Technology will not replace teachers, but teachers who can integrate technology effectively in their pedagogical practices will replace teachers who can't. The quote above has been repeated time and again (with different wording each time) in education conferences where the focus is technology in education - so much so that it's hard to find the correct attribution to the original quote. But let's face the facts, shall we? It's now 2017 and there are two very distinct realities in the world today - those who are connected to the world wide...

I have always been fascinated by technology. And when I met Ana Maria Menezes[1], my mentor  in this area, I realised that I would never teach or train teachers the same way. So my beliefs about teaching and training have changed completely. Having been a member of the LT SIG[2] in the IATEFL [3]  and have recently joined the LT SIG subcommittee , I decided to reflect a little on how technology has impacted the way we teach and learn, taking into consideration what I have observed in the Brazilian...

Our humanity is expressed through our stories. More than ever before educators are in the look for different ways to engage their students by telling their own pieces of stories each class they meet their students, but they are also aiming to help their learners to tell their own stories. By doing that, a transformative type of teaching tend to come on the scene.  A deeper connection among everyone in the classroom starts to emerge with learning in the intersection of emotions, people, content and context. Magic happens then. Just this week, I came...

The other day a very interesting discussion took place at the BrELT Facebook group about English teachers on Youtube. The discussion prompted me to write this article mainly for two reasons. First, I use Youtube a lot. I have subscribed to countless channels and follow many Youtubers from all kinds: my interests go from education to vlogs in foreign countries.  The second reason that made me write this article is the fact that I have produced content myself and shared it on Youtube. I know how terrifying it...

[caption id="attachment_5024" align="alignleft" width="640"] https://www.flickr.com/photos/jurgenappelo/5201275209[/caption] It´s been a while that educational communities talk about digital literacies. This has been a topic of my interest for a decade now. Still, what we see is a group of educators who follow exactly the curve of innovation in which we have the early adopters way ahead, investing in the development of their digital skills, but most who are still lagging behind. Reasons are many. Some feel overwhelmed, others don´t have any idea what is out there, most lack time to even plan...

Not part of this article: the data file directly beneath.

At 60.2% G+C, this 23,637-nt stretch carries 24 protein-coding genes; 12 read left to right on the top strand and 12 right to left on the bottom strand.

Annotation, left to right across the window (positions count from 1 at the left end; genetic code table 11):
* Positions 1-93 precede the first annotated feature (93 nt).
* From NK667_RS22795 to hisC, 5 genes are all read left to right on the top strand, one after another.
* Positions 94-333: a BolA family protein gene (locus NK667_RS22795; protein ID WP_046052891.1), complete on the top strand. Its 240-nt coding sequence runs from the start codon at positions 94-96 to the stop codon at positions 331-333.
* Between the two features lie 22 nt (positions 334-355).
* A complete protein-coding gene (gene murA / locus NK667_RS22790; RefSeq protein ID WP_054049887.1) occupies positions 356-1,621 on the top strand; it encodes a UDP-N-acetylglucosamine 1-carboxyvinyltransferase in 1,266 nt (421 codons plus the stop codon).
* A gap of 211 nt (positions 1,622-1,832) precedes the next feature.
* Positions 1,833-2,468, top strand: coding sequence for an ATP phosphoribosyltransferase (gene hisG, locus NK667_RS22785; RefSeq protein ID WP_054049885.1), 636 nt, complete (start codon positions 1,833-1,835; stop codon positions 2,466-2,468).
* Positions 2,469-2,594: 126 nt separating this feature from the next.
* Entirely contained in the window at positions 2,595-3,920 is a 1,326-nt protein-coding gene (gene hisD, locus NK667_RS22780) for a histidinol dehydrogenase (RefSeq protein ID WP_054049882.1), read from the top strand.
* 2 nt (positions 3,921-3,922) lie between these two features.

I have recently been asked whether I believed technology could replace the teachers in the future. This text is an attempt to summarise my reply and my thoughts on the matter. Teaching (in general) is an activity that dates back a long while ago. Books haven't replaced us, neither will technology. At least not unless we stop growing and keeping ourselves essential. Technology has changed the world, the way people connect, the way people learn...

I have recently read an article talking about the teacher of the future and that got me thinking whether I was either connected to past, present or future. Some years ago I and Lidia Vanessa (a fellow teacher and friend of mine) did a presentation at an ABCI conference which started with a provocative question: ‘’Will computers replace teachers?’’ It was amazing to see how much debate there was then and how much this is being debated today. But, before we get to the answer, it is vitally important...

I still remember when I considered productive having a big room full of teachers for a training session on computer skills. It is still vivid in my mind the beginning of Google in which I'd have trainings with teachers on "How to effectively use Google Search". Were you there when Geocities was around? That was the time when I used to help teachers build their own sites. It was such a huge task. Some were brave enough to endure the technical details. Others gave up quite easily. I...

When we, English teachers, think of the internet, we often tend to think about what it has to offer: unlimited information at our fingertips, ready-made materials for download, songs with their lyrics, clipart and other graphic resources, teaching ideas, podcasts, videos, tutorials, educational online games and many other resources that were unavailable when most of us were students of English a few years (well, in my case decades) ago.  The World Wide Web has become some sort of an Oracle expected to provide answers to all our questions...

In my daily job in education, I find the most talented and vibrant community of educators. Their very specific skills range from making, sometimes with hardcore engineering skills, to arts, with those amazing strokes of light and hope. Many, though, lack self-confidence. They perceive themselves as just one more in the crowd. Their talent is seen as ordinary, something that has been with them for so long that they don't even notice the distinguishing features of their own character and practice. I've seen many of them go unnoticed...